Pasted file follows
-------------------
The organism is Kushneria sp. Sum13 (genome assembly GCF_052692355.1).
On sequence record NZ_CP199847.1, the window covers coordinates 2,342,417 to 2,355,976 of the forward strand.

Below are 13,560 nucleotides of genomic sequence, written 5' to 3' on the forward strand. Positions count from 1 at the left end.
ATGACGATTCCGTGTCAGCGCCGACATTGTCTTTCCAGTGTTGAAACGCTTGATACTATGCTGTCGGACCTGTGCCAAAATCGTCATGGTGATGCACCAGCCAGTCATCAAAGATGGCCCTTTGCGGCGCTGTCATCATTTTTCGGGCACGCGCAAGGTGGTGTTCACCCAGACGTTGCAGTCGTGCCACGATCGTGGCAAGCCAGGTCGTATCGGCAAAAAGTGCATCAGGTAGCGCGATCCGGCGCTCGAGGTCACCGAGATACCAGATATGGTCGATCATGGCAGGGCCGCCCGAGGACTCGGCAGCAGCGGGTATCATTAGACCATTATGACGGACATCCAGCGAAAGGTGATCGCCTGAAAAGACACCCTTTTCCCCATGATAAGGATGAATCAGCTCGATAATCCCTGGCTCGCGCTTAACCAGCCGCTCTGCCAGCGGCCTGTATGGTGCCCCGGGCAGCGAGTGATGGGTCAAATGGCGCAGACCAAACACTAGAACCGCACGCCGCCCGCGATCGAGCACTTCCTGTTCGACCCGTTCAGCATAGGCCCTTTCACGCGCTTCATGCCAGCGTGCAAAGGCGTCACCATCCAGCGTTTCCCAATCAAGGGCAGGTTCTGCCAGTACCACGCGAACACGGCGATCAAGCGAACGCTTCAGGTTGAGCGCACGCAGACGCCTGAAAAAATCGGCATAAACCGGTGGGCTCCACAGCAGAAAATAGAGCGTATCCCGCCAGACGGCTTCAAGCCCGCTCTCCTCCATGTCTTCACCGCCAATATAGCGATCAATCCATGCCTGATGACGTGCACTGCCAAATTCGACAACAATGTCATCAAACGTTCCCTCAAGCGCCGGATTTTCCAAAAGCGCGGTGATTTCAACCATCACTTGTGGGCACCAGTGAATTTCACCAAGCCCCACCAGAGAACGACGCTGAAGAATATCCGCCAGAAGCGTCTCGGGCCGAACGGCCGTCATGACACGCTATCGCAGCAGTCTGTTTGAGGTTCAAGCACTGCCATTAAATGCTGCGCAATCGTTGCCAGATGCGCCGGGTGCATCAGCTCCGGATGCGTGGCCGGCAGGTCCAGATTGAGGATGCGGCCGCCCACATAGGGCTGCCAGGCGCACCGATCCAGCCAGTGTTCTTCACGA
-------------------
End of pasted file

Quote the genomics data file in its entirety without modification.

The organism is Kushneria sp. Sum13 (genome assembly GCF_052692355.1).
On sequence record NZ_CP199847.1, the window covers coordinates 2,342,417 to 2,355,976 of the forward strand.

Below are 13,560 nucleotides of genomic sequence, written 5' to 3' on the forward strand. Positions count from 1 at the left end.
ATGACGATTCCGTGTCAGCGCCGACATTGTCTTTCCAGTGTTGAAACGCTTGATACTATGCTGTCGGACCTGTGCCAAAATCGTCATGGTGATGCACCAGCCAGTCATCAAAGATGGCCCTTTGCGGCGCTGTCATCATTTTTCGGGCACGCGCAAGGTGGTGTTCACCCAGACGTTGCAGTCGTGCCACGATCGTGGCAAGCCAGGTCGTATCGGCAAAAAGTGCATCAGGTAGCGCGATCCGGCGCTCGAGGTCACCGAGATACCAGATATGGTCGATCATGGCAGGGCCGCCCGAGGACTCGGCAGCAGCGGGTATCATTAGACCATTATGACGGACATCCAGCGAAAGGTGATCGCCTGAAAAGACACCCTTTTCCCCATGATAAGGATGAATCAGCTCGATAATCCCTGGCTCGCGCTTAACCAGCCGCTCTGCCAGCGGCCTGTATGGTGCCCCGGGCAGCGAGTGATGGGTCAAATGGCGCAGACCAAACACTAGAACCGCACGCCGCCCGCGATCGAGCACTTCCTGTTCGACCCGTTCAGCATAGGCCCTTTCACGCGCTTCATGCCAGCGTGCAAAGGCGTCACCATCCAGCGTTTCCCAATCAAGGGCAGGTTCTGCCAGTACCACGCGAACACGGCGATCAAGCGAACGCTTCAGGTTGAGCGCACGCAGACGCCTGAAAAAATCGGCATAAACCGGTGGGCTCCACAGCAGAAAATAGAGCGTATCCCGCCAGACGGCTTCAAGCCCGCTCTCCTCCATGTCTTCACCGCCAATATAGCGATCAATCCATGCCTGATGACGTGCACTGCCAAATTCGACAACAATGTCATCAAACGTTCCCTCAAGCGCCGGATTTTCCAAAAGCGCGGTGATTTCAACCATCACTTGTGGGCACCAGTGAATTTCACCAAGCCCCACCAGAGAACGACGCTGAAGAATATCCGCCAGAAGCGTCTCGGGCCGAACGGCCGTCATGACACGCTATCGCAGCAGTCTGTTTGAGGTTCAAGCACTGCCATTAAATGCTGCGCAATCGTTGCCAGATGCGCCGGGTGCATCAGCTCCGGATGCGTGGCCGGCAGGTCCAGATTGAGGATGCGGCCGCCCACATAGGGCTGCCAGGCGCACCGATCCAGCCAGTGTTCTTCACGA